Building, maintaining and publishing packages can become a real lot of effort when their number, or the number of supported systems increase. The Open Build Service is a fully-automated system to automatically build and publish packages for several distributions including openSUSE, Fedora, Debian and Archlinux. In addition it provides a nice Web UI to manage packages, projects, build configurations as well as to show sources and buildlogs. Furthermore there is a command-line client available that works like a version-control-system.
We currently host our own instance here: https://obs.solid-build.xyz/. Build results are published at: https://obs.solid-build.xyz:82/, However for production purposes the mirror https://repo.solid-build.xyz/ should be used! Currently we have no particular rules around this service. If you want to use this instance for building and packaging applications for ARM* CPUs, especially (but not limited to) for our hardware 😉 please get in touch.
Registration is currently closed due to the moderation effort on spam bots. If you want to start packaging, please contact firstname.lastname@example.org and we will open an account for you!
Setting up the build target
In every home-project there is a repositories tab. Repositories are basically a link to the binaries of another project on the OBS. On that tab repositories can be added. It is important not to take the easy suggestions listed such as Debian 7.0, openSUSE. Instead, use the “pick one via advanced interface” link to get an advanced dialog. There, the Project that one wants to build against, as well as the specific repository in that project need to be specified.
There are currently the following repositories(Projects) providing supported distributions as build-targets:
Sometimes one requires additional packages from another project, or perhaps distribution updates. To accomplish that, additional repositories can be included in a project’s repository. Say your project is home:Admin, and you got a repository called Fedora_20 (that points at Distributions:Fedora_20/standard), and you want to add fedora update. Then this is what you have to do: Go to the repositories tab of home:Admin Under Fedora_20, follow link “Edit repository”, then “Add additional path to this repository”. In the project field belongs “Distributions:Fedora_20”, and in the repository list box below, choose “update”.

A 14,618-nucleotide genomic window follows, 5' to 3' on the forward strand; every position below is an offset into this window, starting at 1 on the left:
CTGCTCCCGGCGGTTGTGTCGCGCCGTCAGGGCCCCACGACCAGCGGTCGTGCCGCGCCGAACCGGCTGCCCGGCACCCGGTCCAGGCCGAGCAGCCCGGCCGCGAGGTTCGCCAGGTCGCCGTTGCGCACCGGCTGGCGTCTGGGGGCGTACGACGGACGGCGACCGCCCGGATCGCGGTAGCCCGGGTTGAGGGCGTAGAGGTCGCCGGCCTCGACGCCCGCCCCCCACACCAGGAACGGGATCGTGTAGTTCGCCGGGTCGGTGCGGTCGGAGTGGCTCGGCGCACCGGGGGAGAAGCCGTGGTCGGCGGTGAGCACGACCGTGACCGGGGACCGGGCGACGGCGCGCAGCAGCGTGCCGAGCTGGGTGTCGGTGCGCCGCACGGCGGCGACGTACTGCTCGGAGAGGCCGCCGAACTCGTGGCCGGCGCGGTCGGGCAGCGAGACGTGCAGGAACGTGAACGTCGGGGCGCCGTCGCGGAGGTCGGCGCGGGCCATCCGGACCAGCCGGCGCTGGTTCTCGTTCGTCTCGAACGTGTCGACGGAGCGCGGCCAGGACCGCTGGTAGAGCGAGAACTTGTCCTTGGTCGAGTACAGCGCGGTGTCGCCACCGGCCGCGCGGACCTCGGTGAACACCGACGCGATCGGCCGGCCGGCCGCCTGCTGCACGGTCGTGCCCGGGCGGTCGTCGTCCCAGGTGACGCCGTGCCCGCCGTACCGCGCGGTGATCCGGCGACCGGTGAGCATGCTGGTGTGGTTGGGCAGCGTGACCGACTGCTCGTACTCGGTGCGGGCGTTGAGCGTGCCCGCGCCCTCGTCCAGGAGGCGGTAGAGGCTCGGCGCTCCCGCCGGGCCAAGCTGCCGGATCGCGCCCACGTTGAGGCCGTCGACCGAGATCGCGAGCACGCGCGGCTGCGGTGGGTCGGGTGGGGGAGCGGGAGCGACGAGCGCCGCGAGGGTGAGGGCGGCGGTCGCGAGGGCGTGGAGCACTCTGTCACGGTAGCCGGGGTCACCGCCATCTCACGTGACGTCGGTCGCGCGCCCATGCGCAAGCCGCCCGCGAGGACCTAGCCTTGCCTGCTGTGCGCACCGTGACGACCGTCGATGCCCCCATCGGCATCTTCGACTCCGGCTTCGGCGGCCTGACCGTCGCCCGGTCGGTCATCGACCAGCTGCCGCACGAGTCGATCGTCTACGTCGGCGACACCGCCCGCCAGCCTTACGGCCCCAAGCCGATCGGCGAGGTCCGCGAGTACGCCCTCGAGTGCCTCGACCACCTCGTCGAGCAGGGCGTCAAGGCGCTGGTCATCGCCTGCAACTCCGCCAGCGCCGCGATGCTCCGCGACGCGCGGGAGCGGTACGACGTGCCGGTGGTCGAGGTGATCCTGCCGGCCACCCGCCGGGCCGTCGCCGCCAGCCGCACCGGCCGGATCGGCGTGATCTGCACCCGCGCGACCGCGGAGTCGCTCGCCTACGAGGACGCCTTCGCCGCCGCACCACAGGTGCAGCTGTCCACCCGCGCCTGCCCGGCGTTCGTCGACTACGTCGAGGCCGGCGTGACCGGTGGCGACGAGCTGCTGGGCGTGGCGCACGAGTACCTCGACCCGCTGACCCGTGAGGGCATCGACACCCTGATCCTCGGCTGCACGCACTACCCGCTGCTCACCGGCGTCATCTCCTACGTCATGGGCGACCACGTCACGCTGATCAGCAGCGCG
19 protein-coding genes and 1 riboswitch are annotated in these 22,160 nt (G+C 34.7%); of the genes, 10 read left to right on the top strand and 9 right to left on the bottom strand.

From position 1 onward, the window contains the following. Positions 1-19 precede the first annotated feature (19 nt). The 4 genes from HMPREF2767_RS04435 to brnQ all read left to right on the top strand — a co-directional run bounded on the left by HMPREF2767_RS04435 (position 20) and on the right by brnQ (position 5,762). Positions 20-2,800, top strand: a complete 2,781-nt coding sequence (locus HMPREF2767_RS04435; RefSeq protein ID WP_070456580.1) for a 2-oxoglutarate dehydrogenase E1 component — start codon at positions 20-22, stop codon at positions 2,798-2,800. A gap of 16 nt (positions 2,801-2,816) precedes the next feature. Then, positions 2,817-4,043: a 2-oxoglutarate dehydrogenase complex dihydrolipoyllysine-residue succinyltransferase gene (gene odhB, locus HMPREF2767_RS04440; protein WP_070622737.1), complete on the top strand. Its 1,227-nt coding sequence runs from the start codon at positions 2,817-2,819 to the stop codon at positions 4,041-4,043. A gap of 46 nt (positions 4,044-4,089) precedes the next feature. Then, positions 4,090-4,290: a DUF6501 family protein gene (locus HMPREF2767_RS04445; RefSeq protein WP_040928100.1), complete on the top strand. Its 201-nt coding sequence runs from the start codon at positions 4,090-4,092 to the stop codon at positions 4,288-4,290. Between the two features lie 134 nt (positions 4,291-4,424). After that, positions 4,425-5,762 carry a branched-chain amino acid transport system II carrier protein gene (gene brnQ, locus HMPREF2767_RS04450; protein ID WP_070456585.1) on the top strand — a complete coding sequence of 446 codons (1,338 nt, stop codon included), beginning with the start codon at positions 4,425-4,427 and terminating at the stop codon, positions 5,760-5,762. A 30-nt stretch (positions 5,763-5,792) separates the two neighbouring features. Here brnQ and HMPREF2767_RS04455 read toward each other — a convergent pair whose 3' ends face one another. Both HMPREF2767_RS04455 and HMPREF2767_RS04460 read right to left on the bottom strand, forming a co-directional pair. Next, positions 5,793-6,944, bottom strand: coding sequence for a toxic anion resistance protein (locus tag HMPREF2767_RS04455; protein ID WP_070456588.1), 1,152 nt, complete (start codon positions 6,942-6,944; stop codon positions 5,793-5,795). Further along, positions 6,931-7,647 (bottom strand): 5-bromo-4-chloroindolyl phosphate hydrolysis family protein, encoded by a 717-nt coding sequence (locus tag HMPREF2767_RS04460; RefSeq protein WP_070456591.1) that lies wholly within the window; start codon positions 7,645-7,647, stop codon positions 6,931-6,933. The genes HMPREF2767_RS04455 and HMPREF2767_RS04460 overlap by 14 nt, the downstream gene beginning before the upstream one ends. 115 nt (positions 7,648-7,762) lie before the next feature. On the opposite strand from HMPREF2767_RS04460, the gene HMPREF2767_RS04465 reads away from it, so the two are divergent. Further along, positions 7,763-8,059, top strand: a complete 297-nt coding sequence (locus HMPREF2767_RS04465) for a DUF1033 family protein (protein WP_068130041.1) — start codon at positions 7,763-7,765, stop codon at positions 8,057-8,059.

Now the same can be done for any other projects. An alternative method is to edit the projects metadatafile under the Advanced→Meta tab. For this method it is best to look at another projects metadata and modify it accordingly.
Debian OBS packaging work-flow
The first step is to create a new package inside an OBS project. OBS provides a version-control-system for it and a gui to create/modify files.
To build a debian package on the OBS it is required to upload a .dsc and all the source tarballs to OBS. All of these can be recreated by running
dpkg-source -b .
in the source directory. As an alternative, git-buildpackage will create them too, after a successful build.
If you like using git, you can work on your applications and packaging in a git repository. The OBS can then automatically fetch sources from that repo to perform builds. As a rule of thumb, if
gbp buildpackage --git-ignore-branch
works without any additional arguments for you, the OBS should be okay too.
To make the OBS actually download the sources, a new file alled “_service” has to be created, and uploaded to the OBS:
That’s what Source-Services were invented for. They are run server-side on the OBS and download sources from remote locations and Version-Control-Systems. For debian packages, a wrapper around git-buildpackage is used that generates the .orig.tar.gz, .debian.tar.gz and the .dsc directly from a git repository. The following is a sample source-service. It has to be saved as _service inside the package (OBS package).
There are a few other source-services available for the OBS. Some to clone repos, some to extract individual files form archives, … There are plenty of ways to manage your sources, just pick what suits you best!
The Web-Interface to OBS can quickly become a bottleneck in the development process. Thats why there is a commandline-client called “osc” that works like a version control system. With it you can work on your obs projects and packages on your local filesystem, copy packages, branch packages, trigger rebuilds or source-service runs. It is best to refer to the openSUSE wiki page for detailed informations: https://en.opensuse.org/openSUSE:OSC